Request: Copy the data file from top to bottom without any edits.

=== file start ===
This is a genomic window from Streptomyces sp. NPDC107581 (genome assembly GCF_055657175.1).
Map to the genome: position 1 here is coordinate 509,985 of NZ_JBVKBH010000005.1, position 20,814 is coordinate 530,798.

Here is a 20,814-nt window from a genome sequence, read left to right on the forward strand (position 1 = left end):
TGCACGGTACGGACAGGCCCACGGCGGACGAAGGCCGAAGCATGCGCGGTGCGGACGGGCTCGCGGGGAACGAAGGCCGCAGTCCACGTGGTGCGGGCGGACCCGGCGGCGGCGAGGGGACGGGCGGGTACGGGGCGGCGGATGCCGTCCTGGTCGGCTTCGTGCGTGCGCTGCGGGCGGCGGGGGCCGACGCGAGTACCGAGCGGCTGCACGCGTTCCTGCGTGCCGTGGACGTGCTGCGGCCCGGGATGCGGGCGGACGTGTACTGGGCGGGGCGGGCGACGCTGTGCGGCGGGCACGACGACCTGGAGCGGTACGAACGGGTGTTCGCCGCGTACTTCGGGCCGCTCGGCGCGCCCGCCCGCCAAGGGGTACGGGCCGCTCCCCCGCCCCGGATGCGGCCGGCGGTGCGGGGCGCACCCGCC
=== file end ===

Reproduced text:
This is a genomic window from Streptomyces sp. NPDC107581 (genome assembly GCF_055657175.1).
Map to the genome: position 1 here is coordinate 509,985 of NZ_JBVKBH010000005.1, position 20,814 is coordinate 530,798.

Here is a 20,814-nt window from a genome sequence, read left to right on the forward strand (position 1 = left end):
TGCACGGTACGGACAGGCCCACGGCGGACGAAGGCCGAAGCATGCGCGGTGCGGACGGGCTCGCGGGGAACGAAGGCCGCAGTCCACGTGGTGCGGGCGGACCCGGCGGCGGCGAGGGGACGGGCGGGTACGGGGCGGCGGATGCCGTCCTGGTCGGCTTCGTGCGTGCGCTGCGGGCGGCGGGGGCCGACGCGAGTACCGAGCGGCTGCACGCGTTCCTGCGTGCCGTGGACGTGCTGCGGCCCGGGATGCGGGCGGACGTGTACTGGGCGGGGCGGGCGACGCTGTGCGGCGGGCACGACGACCTGGAGCGGTACGAACGGGTGTTCGCCGCGTACTTCGGGCCGCTCGGCGCGCCCGCCCGCCAAGGGGTACGGGCCGCTCCCCCGCCCCGGATGCGGCCGGCGGTGCGGGGCGCACCCGCC